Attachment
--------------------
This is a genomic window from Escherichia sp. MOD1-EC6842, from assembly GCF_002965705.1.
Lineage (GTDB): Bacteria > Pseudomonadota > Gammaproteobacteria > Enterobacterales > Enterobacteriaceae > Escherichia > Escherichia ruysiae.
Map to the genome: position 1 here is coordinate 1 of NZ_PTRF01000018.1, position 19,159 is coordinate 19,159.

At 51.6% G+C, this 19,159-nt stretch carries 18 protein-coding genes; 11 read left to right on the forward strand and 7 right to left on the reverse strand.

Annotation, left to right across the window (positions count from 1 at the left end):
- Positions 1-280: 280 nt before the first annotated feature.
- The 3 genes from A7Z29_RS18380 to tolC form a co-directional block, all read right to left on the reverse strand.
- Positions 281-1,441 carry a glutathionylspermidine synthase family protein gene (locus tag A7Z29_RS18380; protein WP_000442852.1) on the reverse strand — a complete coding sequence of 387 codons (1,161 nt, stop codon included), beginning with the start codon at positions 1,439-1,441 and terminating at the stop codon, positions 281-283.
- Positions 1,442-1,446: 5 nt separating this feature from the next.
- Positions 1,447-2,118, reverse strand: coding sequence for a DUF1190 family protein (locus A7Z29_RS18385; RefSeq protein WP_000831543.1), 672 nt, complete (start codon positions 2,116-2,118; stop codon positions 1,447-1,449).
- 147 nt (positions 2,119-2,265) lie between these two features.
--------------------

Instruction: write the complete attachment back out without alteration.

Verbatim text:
This is a genomic window from Escherichia sp. MOD1-EC6842, from assembly GCF_002965705.1.
Lineage (GTDB): Bacteria > Pseudomonadota > Gammaproteobacteria > Enterobacterales > Enterobacteriaceae > Escherichia > Escherichia ruysiae.
Map to the genome: position 1 here is coordinate 1 of NZ_PTRF01000018.1, position 19,159 is coordinate 19,159.

At 51.6% G+C, this 19,159-nt stretch carries 18 protein-coding genes; 11 read left to right on the forward strand and 7 right to left on the reverse strand.

Annotation, left to right across the window (positions count from 1 at the left end):
- Positions 1-280: 280 nt before the first annotated feature.
- The 3 genes from A7Z29_RS18380 to tolC form a co-directional block, all read right to left on the reverse strand.
- Positions 281-1,441 carry a glutathionylspermidine synthase family protein gene (locus tag A7Z29_RS18380; protein WP_000442852.1) on the reverse strand — a complete coding sequence of 387 codons (1,161 nt, stop codon included), beginning with the start codon at positions 1,439-1,441 and terminating at the stop codon, positions 281-283.
- Positions 1,442-1,446: 5 nt separating this feature from the next.
- Positions 1,447-2,118, reverse strand: coding sequence for a DUF1190 family protein (locus A7Z29_RS18385; RefSeq protein WP_000831543.1), 672 nt, complete (start codon positions 2,116-2,118; stop codon positions 1,447-1,449).
- 147 nt (positions 2,119-2,265) lie between these two features.